Lola Flash on Incarceration and More

Lola Flash, “Incarceration.” (Courtesy of the artist, via The Brooklyn Rail)

The artist and creative activist Lola Flash has a retrospective exhibit on at Pen + Brush through March 17, and Amy Deneson speaks with her about her work in The Brooklyn Rail. Through photography  – including the cross-color film processing by which she reversed the printed photograph’s colors in her AIDS art series – the queer Black artist has for three decades confronted “the dual injustice of invisibility and stereotypical portrayals of gender, sexuality, race, and age,” writes Deneson.

Using a 4 x 5 large format camera, Flash in her series SALT profiles numerous women over 70, “women who are not only striking but accomplished and making significant contributions to society,” as Flash writes on her website. Another series, “[sur]passing,” explores “the impact skin pigmentation plays on black identity and consciousness.” And the exhibit introduces the first photo of a new series, “Incarceration,” in which Flash herself appears. Flash spoke about it in the Brooklyn Rail interview.

That is the only photograph I am in in this exhibition. Incarceration deals with when I was arrested in 2008—for walking while black. Of course, I got arrested for ACT UP but that’s a whole different experience.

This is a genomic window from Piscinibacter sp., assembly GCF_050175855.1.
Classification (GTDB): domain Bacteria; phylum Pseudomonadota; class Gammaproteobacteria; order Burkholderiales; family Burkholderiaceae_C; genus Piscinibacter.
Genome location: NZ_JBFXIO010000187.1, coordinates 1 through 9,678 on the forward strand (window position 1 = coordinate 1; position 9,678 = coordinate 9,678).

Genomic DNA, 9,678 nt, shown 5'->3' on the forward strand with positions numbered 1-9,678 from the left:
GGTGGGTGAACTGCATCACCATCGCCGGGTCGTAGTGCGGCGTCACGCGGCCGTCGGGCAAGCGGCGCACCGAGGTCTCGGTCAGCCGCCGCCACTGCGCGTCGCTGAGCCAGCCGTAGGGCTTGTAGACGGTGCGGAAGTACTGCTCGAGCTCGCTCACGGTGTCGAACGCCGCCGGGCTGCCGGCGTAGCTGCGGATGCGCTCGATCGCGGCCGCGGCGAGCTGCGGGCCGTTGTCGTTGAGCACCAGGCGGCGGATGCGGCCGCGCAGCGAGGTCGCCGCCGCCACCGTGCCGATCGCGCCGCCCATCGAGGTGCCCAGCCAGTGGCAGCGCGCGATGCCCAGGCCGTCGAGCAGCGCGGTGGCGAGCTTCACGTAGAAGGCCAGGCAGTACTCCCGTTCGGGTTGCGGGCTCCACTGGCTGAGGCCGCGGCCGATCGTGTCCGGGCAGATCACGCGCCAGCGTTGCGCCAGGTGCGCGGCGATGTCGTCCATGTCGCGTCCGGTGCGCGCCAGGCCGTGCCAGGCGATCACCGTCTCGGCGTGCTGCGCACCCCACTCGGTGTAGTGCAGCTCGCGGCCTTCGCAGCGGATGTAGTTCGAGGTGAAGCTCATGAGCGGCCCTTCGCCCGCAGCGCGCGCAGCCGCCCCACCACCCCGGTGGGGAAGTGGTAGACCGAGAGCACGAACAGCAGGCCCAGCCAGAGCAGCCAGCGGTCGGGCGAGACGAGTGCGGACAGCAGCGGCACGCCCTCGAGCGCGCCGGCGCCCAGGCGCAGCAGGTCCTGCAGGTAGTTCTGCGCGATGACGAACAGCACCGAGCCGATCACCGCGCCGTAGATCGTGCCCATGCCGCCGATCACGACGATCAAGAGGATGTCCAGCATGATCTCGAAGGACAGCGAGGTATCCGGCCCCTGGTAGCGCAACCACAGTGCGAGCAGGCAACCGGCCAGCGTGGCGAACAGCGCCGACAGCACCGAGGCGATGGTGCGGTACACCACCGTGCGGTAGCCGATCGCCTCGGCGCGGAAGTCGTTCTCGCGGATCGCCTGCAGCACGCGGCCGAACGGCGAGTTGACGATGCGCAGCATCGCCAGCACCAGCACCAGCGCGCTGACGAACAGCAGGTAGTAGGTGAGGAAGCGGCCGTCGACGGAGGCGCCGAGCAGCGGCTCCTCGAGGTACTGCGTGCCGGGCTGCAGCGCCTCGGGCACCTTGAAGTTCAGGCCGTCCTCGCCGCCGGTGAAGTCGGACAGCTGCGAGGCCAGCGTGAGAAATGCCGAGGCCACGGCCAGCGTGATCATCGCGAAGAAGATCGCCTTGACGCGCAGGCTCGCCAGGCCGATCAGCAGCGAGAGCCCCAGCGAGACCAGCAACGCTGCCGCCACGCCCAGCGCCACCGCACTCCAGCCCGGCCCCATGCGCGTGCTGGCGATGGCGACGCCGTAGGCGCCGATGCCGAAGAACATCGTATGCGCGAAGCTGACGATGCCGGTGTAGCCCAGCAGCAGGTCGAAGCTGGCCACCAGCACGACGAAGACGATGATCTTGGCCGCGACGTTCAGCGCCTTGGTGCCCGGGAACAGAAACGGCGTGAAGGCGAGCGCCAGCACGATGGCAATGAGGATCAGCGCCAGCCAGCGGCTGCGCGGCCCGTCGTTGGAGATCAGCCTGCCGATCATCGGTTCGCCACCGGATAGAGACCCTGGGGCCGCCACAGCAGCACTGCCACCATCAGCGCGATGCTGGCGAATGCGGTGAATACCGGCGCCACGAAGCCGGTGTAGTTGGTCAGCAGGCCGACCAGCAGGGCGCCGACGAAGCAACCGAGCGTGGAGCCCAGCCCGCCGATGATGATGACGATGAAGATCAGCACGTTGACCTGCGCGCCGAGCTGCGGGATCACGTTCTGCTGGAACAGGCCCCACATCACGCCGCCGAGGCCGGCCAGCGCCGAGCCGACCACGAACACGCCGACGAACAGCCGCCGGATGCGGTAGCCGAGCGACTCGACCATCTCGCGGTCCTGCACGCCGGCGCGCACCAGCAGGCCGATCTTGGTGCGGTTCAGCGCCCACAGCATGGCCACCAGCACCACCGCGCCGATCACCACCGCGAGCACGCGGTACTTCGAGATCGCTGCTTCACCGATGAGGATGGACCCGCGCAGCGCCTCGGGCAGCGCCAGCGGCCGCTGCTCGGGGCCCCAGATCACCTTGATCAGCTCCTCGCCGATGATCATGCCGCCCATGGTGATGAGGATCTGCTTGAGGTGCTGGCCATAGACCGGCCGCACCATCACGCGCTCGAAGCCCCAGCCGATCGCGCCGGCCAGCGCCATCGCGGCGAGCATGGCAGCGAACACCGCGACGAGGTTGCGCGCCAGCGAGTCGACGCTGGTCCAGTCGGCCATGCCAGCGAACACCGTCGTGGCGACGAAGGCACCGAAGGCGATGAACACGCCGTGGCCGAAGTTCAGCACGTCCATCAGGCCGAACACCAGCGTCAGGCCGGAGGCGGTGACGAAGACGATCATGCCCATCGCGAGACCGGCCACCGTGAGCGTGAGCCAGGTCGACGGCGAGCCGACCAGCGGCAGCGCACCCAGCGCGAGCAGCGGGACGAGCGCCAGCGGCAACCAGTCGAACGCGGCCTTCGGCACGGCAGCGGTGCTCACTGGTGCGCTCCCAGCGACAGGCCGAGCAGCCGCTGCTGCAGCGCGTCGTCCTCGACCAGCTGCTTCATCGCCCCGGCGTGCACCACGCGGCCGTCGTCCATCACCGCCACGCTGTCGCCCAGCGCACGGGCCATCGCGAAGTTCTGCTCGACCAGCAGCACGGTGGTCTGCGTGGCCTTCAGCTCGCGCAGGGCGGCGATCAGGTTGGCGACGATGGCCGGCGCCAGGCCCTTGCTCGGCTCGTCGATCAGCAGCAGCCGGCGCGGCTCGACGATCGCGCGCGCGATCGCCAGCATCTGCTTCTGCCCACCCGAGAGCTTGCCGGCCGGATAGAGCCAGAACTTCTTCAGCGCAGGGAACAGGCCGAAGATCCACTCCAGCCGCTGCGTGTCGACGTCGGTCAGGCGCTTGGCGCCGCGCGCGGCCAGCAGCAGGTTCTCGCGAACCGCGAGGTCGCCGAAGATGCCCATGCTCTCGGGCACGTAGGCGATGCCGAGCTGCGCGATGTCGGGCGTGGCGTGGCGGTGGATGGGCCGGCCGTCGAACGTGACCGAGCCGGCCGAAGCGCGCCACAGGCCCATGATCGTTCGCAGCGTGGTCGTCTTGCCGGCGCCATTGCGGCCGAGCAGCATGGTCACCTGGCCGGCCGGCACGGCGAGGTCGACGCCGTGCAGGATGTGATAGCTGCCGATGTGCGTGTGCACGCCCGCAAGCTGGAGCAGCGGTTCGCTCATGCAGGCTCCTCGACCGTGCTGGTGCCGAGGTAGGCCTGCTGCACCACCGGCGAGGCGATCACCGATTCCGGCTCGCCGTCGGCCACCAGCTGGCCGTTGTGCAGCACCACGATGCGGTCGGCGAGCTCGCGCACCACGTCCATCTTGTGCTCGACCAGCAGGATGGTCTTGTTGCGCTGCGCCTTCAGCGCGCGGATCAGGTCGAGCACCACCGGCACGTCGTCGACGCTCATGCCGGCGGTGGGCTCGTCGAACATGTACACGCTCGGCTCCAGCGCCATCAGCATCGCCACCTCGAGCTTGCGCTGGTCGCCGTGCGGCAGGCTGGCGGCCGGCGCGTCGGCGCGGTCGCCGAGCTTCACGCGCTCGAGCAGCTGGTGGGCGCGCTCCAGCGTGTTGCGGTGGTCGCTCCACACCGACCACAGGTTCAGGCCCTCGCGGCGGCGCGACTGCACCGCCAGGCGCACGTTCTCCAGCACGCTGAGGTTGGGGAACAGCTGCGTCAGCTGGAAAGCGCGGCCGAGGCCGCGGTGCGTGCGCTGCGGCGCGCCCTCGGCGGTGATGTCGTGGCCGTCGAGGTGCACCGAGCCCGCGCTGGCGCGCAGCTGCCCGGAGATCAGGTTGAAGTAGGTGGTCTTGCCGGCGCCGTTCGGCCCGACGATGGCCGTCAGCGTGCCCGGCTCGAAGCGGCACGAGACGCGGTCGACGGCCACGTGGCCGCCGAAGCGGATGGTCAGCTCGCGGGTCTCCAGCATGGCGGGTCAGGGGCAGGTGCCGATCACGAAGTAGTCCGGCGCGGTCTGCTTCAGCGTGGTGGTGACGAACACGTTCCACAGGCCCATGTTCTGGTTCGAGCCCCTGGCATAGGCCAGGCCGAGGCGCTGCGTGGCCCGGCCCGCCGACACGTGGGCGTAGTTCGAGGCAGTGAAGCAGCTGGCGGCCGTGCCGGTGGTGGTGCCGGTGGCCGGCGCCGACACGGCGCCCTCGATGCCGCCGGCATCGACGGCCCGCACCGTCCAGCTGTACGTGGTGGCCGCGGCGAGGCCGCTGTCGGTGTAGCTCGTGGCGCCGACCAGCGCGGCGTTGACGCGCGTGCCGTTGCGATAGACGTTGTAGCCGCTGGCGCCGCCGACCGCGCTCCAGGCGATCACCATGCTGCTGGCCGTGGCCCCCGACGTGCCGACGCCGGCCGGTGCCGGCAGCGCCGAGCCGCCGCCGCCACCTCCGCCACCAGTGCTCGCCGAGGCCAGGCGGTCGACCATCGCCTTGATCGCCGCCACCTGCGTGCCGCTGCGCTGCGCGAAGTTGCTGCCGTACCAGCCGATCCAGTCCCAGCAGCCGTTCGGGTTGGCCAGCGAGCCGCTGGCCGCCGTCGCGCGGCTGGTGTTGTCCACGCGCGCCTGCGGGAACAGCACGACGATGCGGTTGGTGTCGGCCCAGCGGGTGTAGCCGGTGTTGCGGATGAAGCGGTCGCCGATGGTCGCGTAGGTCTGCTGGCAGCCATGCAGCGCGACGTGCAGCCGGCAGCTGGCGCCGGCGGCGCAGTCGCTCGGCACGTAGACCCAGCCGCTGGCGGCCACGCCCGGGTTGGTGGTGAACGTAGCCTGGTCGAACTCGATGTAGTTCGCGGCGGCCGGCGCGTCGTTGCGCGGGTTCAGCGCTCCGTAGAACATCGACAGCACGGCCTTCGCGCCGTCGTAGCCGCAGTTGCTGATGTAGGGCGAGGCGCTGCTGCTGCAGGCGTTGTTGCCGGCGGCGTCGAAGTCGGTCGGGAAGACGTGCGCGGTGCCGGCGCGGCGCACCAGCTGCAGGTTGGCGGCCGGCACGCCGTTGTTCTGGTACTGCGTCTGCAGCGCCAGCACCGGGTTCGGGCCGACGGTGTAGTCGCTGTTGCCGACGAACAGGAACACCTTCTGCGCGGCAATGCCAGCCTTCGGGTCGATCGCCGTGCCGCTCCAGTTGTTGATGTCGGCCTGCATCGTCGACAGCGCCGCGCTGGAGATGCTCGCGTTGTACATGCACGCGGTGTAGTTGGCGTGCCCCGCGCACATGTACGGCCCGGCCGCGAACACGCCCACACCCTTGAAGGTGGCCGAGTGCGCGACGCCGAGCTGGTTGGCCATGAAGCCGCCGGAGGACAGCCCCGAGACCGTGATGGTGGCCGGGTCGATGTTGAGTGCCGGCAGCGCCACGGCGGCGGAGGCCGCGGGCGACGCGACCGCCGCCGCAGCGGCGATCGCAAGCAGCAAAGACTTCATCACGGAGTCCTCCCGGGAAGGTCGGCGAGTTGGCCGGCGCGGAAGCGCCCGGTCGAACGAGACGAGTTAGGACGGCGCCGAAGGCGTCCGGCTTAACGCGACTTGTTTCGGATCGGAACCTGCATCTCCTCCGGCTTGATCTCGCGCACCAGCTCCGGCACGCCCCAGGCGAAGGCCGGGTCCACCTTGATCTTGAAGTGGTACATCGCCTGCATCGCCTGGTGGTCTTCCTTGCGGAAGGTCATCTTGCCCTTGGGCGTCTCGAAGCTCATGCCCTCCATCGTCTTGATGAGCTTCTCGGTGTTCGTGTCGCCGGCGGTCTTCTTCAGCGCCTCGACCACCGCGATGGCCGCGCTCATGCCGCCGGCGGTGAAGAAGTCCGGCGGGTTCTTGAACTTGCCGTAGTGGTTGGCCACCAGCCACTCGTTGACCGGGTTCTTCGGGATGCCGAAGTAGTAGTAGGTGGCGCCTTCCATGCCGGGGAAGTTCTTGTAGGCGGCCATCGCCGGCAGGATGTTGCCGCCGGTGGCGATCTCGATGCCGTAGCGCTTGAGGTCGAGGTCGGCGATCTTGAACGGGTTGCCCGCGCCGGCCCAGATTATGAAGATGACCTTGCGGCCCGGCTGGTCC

The criminal system is so off the wall. I watched Ava DuVernay’s documentary, 13th, which explores in serious detail, the injustice within mass incarceration, in America. Even though all of my series speaks to the issues of racism, sexism, homophobia—and for real, now that my comrades are getting older, those of us who didn’t die from HIV, those of us who are living with the virus for 30+ years, ageism—all these themes I am married to, dedicated to, and while I work toward showing the beauty in all of these issues, I felt like I wanted to do something that was not beautiful.

Go to The Brooklyn Rail to read what Flash has to say about the various influences on her work, about the themes and connections between photos produced years apart, and about her dedication to “inviting the audience to look but not to judge, to not make assumptions or have prejudices.”

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